Science zombies is where it all falls apart and the problems you describe start to surface.

    Bottom line – zombies are not science, don’t even try.

    • Marc

      I like your point Steve but can you refer me to movies where Zombies are supernatural? I can’t think of any…and don’t recall having seen any.

      • Steve

        Sorry, I’ll have to turn in my cinephile club membership card. I can’t think of any movies (besides the mentioned Evil Dead) either, but I’m sure I’ve seen some. Maybe I’m thinking more of literature when I say zombies originate from the supernatural.

  • Larry

    I think zombies can hone in on a heartbeat. This would explain why they don’t attack each other and stop attacking after the death of the victim. However, “Night” is the only film of the Romero series that shows the victims being eaten, i.e Tommy & Judy getting parted out and consumed after the truck explosion and Karen Cooper eating Harrys detached hand. The other films show the attack and kill but no ingestion after the death. Actually, “Day” shows Bub being fed parts of the dead soldiers. I think the concept is, is that zombies will eat until the heart stops and if a zombie bites someones head, that [itself] destroys the brain rendering that body incapable of returning.

    While I was reading the topic, I was very surprised that there was no mention as to why in “Dawn”, Roger physically changed. His face got all leathery where none of the other zombies had that characteristic. That’s been bugging me for decades.

    • Marc

      Hadn’t seen the original Dawn in a while, but I do remember that scene. You’re totally right, he’s the only person that happened to. Weird. Maybe since it took him a while to die, the physically draining nature of passing on affected him because he had to die out. Other people probably died a lot sooner from the bites therefore they were better “preserved” so to speak. Or maybe Savini thought a main character deserved a bit more attention and quality of make-up as opposed to the other Crayola (or Paas if you prefer) colored Zombies:P

  • sandy robb

    I’m a great lover of zombie movies much to the dismay of my wife who hates them and moans everytime I watch one. A couple of things always made me wonder. In some movies I’ve seen zombies growling, how can thay do that? To make a noise means you’ve got to have air coming out of your lungs. As zombies are dead, and therefore not breathing, how is this possible? Also I presume they can’t digest food (or go to the toilet), what happens if they gorge on flesh? Do they eventually explode? Just wondering.

  • James

    I haven’t read all of the posts, but has anyone even mentioned the Evil Dead Trilogy? Granted the cast is limited so the whole option of turning vs. dying isnt really an issue, but you do most definitely see people turn as they become infected. For the most part the undead mythology was pretty consistent, but I do question myself wether or not it can be included with zombie genre or just “undead”. The third one can probably be thrown out all together considering its complete deviation from the original two.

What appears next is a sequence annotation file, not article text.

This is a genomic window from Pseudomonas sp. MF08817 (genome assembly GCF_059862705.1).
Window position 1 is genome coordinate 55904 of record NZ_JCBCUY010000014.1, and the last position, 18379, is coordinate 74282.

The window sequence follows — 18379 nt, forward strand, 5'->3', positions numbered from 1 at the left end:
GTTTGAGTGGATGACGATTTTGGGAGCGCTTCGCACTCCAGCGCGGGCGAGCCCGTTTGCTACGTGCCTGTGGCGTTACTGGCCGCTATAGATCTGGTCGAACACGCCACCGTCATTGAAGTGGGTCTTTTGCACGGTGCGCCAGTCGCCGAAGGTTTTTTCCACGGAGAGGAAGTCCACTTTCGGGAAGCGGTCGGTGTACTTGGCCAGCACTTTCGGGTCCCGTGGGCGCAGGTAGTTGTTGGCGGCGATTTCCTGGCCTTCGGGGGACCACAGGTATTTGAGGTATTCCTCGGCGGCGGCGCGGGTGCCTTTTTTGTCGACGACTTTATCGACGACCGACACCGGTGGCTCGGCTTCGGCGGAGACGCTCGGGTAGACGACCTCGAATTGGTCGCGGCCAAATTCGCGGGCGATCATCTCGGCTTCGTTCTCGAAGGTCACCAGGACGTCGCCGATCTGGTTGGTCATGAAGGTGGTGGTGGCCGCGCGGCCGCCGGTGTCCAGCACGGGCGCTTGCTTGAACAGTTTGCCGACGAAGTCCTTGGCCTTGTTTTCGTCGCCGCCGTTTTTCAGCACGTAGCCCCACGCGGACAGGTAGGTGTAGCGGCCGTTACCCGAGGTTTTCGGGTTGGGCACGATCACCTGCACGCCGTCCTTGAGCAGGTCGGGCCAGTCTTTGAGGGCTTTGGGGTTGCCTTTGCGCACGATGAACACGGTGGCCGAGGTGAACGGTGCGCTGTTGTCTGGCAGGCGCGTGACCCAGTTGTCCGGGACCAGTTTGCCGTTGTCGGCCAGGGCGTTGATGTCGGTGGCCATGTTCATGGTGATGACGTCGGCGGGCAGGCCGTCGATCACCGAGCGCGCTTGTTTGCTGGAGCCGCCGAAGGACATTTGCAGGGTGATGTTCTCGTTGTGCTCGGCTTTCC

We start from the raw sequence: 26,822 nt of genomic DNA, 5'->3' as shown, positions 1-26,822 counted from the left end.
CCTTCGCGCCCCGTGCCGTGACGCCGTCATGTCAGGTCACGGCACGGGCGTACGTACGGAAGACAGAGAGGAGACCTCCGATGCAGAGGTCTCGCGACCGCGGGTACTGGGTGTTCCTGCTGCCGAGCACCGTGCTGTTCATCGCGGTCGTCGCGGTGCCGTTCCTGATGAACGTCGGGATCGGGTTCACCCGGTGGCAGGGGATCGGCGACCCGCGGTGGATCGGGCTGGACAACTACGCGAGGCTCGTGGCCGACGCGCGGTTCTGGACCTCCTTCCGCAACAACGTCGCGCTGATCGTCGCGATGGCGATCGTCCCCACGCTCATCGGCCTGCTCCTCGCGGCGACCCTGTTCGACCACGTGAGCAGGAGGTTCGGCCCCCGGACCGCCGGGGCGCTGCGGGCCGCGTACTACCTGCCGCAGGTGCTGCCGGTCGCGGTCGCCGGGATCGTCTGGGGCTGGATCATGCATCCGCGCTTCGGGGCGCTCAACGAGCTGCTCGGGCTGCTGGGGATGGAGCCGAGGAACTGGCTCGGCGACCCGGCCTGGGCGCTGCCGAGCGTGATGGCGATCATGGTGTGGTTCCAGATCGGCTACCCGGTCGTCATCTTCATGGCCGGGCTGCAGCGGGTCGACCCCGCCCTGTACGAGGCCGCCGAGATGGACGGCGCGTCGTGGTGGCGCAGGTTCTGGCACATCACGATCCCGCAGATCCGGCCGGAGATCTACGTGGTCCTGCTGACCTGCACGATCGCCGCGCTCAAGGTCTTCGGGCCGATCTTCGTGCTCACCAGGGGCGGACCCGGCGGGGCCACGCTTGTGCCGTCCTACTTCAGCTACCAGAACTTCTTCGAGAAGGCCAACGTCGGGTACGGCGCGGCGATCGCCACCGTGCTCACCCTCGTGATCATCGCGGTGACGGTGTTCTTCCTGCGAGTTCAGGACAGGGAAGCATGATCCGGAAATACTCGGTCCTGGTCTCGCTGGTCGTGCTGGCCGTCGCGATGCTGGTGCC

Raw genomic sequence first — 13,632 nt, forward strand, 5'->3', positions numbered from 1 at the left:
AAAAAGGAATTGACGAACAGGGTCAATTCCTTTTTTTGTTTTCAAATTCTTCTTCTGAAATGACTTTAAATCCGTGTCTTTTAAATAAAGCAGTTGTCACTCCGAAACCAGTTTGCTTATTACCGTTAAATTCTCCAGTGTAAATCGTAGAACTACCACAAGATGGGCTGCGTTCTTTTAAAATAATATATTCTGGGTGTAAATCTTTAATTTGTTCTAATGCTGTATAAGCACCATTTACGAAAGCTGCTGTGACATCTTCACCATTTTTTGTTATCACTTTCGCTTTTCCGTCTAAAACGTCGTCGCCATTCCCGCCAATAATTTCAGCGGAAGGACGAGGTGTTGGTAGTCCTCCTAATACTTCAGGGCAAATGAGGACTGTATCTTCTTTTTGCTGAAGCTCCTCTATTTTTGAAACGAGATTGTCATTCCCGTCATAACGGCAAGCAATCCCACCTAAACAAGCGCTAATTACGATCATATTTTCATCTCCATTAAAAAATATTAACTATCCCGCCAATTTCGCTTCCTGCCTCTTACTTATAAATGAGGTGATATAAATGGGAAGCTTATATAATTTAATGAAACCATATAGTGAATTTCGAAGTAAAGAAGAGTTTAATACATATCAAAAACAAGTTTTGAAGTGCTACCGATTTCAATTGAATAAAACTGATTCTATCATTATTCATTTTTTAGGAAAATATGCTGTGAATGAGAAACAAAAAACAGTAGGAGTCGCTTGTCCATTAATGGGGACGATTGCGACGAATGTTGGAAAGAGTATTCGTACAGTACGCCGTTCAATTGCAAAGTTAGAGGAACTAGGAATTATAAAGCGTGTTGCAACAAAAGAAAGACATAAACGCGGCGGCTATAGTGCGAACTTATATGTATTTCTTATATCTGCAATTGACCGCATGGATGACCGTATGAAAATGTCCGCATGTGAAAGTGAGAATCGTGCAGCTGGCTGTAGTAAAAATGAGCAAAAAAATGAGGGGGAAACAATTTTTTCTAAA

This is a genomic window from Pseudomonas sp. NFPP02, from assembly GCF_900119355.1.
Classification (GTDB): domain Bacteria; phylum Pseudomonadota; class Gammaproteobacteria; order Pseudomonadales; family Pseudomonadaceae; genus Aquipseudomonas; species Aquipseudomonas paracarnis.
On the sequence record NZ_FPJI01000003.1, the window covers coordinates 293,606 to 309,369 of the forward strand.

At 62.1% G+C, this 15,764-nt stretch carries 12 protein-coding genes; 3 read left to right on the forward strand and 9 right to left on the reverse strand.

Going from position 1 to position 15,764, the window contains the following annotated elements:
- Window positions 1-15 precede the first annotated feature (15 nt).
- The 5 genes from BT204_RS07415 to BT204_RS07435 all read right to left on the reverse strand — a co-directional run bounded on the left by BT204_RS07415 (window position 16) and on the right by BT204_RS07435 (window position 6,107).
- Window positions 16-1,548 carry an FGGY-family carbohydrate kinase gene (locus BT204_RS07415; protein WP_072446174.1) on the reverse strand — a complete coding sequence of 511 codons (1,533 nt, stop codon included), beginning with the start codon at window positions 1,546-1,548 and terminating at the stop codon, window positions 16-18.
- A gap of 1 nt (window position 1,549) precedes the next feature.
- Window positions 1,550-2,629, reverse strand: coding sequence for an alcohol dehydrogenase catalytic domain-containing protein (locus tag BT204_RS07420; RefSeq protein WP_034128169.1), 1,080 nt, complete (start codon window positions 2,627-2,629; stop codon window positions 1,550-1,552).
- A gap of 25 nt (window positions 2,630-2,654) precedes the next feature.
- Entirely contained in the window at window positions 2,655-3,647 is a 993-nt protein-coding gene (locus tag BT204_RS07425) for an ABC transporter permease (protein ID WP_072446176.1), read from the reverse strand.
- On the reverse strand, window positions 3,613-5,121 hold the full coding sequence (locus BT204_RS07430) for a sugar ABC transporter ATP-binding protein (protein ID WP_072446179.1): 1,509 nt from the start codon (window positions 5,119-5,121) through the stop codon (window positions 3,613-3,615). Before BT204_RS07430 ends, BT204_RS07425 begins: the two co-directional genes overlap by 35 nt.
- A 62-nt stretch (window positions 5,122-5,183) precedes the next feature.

• Ben

    So I am a completely random, 1st time visitor to the website, but I’m glad I stumbled onto this post. Being a big zombie movie fan myself, I found this rather intriguing. I do have one point to offer (and forgive me if someone already said this in a comment, because I didn’t read every one.)

    What if the zombies killed humans not to feed, but merely to kill those that are living? That would (in most movies, at least) explain a lot of these situations that you talk about. If the human getting mauled/attacked/disemboweled just succumbs to their injuries and are then not taken apart piece by piece, but just left to rot, they would simply, over some course of time, turn into a zombie and go about their merry way, right?

    I know some people may have a problem with this, especially since in the older zombie movies, the zombies always chant “Brains!” or something to that effect, making it seem as though they needed to feed. I attribute this to a pre-CGI or special effects driven movie production era where the directors had to get a little more shock and oomph out of what limited resources they had, so they gave the zombies “motivation.” That never really made sense to me. Since zombies were at one point human, they are made of the same things humans are. If they were hungry, why wouldn’t they just eat themselves? Food is food, especially to the very limited mind of a zombie.

    I like to think of their “motivation” in the terms I explained earlier: they simply want the living to not live anymore. It also satisfies a secondary need of propagating the species, but that’s another argument for another time. Anyway, just my 2 cents. I welcome any feedback.

    -Ben S.